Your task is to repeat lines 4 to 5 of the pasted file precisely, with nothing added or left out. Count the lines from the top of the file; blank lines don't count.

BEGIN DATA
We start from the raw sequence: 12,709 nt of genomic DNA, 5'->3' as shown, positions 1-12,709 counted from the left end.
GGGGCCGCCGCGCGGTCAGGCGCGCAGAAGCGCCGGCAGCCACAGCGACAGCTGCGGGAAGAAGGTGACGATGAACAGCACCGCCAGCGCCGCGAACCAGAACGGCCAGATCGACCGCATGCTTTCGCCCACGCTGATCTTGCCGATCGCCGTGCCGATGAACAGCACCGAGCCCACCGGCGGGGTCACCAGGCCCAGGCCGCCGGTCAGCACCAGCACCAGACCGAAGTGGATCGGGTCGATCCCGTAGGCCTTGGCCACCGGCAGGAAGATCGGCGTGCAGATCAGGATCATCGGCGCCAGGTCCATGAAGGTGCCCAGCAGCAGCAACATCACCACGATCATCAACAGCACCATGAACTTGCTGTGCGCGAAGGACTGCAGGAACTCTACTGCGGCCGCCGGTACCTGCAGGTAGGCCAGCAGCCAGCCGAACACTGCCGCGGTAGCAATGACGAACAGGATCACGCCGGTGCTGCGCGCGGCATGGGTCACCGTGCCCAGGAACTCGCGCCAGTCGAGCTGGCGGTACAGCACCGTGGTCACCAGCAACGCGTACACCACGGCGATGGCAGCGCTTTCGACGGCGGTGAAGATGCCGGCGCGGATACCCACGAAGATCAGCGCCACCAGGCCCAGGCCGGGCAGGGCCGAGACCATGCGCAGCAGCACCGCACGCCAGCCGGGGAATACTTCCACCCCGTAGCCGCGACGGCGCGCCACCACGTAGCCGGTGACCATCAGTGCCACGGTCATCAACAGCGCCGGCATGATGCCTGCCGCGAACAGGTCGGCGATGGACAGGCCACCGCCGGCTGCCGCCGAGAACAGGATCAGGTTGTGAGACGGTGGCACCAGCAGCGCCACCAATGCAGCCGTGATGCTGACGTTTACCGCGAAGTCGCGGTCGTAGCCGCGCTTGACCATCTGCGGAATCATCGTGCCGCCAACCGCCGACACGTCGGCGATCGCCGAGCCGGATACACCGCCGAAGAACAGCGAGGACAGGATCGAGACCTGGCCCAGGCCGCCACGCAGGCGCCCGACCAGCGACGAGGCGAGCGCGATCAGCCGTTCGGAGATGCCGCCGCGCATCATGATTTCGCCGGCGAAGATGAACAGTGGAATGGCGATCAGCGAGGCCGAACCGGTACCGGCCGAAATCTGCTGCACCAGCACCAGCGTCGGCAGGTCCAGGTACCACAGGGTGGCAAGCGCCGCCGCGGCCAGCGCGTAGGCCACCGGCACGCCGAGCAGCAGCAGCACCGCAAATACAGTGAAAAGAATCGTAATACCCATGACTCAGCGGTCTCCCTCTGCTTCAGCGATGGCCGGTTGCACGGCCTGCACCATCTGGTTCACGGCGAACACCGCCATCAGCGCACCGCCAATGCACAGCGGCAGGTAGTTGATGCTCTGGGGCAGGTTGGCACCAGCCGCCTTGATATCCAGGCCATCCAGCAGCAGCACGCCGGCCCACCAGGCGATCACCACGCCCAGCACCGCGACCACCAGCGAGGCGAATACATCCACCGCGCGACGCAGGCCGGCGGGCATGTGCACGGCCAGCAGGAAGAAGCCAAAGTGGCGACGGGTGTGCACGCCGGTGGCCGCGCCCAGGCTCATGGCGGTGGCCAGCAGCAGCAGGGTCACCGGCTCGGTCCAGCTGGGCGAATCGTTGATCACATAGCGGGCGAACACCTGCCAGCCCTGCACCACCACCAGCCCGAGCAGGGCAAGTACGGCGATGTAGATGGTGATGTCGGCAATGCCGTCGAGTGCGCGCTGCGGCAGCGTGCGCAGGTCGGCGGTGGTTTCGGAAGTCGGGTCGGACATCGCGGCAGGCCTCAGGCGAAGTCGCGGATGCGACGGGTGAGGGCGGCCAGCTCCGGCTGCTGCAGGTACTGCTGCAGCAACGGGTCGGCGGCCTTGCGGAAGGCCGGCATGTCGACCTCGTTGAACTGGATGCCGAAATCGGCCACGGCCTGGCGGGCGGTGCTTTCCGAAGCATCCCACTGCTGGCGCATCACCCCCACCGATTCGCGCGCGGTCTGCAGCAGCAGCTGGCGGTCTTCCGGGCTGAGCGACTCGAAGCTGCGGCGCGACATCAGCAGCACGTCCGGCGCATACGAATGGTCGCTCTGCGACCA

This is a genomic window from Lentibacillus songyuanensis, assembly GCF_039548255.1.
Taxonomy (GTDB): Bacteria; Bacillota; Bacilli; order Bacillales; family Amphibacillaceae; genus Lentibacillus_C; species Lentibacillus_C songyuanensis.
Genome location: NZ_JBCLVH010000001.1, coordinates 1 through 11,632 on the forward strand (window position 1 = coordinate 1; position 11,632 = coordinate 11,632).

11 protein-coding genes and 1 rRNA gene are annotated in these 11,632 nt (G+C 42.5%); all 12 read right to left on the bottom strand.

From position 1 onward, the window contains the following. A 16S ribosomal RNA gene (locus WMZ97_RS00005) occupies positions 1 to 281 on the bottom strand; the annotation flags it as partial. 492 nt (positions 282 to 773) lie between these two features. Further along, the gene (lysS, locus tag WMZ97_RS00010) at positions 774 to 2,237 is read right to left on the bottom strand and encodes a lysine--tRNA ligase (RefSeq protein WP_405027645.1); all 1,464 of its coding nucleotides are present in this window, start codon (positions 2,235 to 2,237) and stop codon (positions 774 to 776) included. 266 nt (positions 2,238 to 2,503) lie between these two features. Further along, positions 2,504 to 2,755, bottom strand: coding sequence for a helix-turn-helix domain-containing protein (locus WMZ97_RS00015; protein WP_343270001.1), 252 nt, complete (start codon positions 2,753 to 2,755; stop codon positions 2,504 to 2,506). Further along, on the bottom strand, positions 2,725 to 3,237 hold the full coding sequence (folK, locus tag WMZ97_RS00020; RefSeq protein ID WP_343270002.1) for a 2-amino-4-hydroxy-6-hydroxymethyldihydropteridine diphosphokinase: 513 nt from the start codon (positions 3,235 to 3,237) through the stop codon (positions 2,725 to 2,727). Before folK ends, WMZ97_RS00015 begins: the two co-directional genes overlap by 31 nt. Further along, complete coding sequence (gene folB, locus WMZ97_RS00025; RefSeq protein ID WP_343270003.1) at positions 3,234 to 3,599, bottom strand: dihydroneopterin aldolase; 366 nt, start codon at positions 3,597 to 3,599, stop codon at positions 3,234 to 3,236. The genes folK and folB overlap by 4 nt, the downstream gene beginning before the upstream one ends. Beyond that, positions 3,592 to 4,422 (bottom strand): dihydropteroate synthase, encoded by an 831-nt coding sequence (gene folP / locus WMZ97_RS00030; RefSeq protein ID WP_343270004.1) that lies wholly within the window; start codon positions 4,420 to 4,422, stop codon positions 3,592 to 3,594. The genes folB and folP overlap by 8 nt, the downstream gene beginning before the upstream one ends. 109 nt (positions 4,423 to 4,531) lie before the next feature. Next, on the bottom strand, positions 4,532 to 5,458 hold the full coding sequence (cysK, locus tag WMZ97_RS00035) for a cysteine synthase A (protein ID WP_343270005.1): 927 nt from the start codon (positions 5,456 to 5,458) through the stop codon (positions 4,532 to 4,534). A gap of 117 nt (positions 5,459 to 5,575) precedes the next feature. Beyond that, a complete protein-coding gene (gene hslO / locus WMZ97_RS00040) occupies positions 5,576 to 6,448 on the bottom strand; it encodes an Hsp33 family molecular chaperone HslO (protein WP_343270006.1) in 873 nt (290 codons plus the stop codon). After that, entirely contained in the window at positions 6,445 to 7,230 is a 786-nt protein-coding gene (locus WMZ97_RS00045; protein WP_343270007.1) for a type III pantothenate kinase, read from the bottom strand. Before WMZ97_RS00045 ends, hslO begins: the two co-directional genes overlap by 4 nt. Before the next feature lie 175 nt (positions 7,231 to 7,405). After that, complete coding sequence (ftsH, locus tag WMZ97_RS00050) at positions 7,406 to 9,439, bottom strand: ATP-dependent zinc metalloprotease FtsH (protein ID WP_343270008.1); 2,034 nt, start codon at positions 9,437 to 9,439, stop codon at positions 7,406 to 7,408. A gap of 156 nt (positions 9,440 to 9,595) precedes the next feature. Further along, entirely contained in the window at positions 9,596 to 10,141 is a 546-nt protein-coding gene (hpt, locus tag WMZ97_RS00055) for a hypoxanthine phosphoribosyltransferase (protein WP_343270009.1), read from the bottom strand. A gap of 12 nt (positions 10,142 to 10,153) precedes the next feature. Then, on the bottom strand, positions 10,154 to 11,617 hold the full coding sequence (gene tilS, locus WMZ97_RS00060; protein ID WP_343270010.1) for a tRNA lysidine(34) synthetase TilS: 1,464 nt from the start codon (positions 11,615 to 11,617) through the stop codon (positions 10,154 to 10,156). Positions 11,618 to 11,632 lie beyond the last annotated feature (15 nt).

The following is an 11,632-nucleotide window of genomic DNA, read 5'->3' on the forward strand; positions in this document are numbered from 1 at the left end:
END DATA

Taxonomy (GTDB): Bacteria; Bacillota; Bacilli; order Bacillales; family Amphibacillaceae; genus Lentibacillus_C; species Lentibacillus_C songyuanensis.
Genome location: NZ_JBCLVH010000001.1, coordinates 1 through 11,632 on the forward strand (window position 1 = coordinate 1; position 11,632 = coordinate 11,632).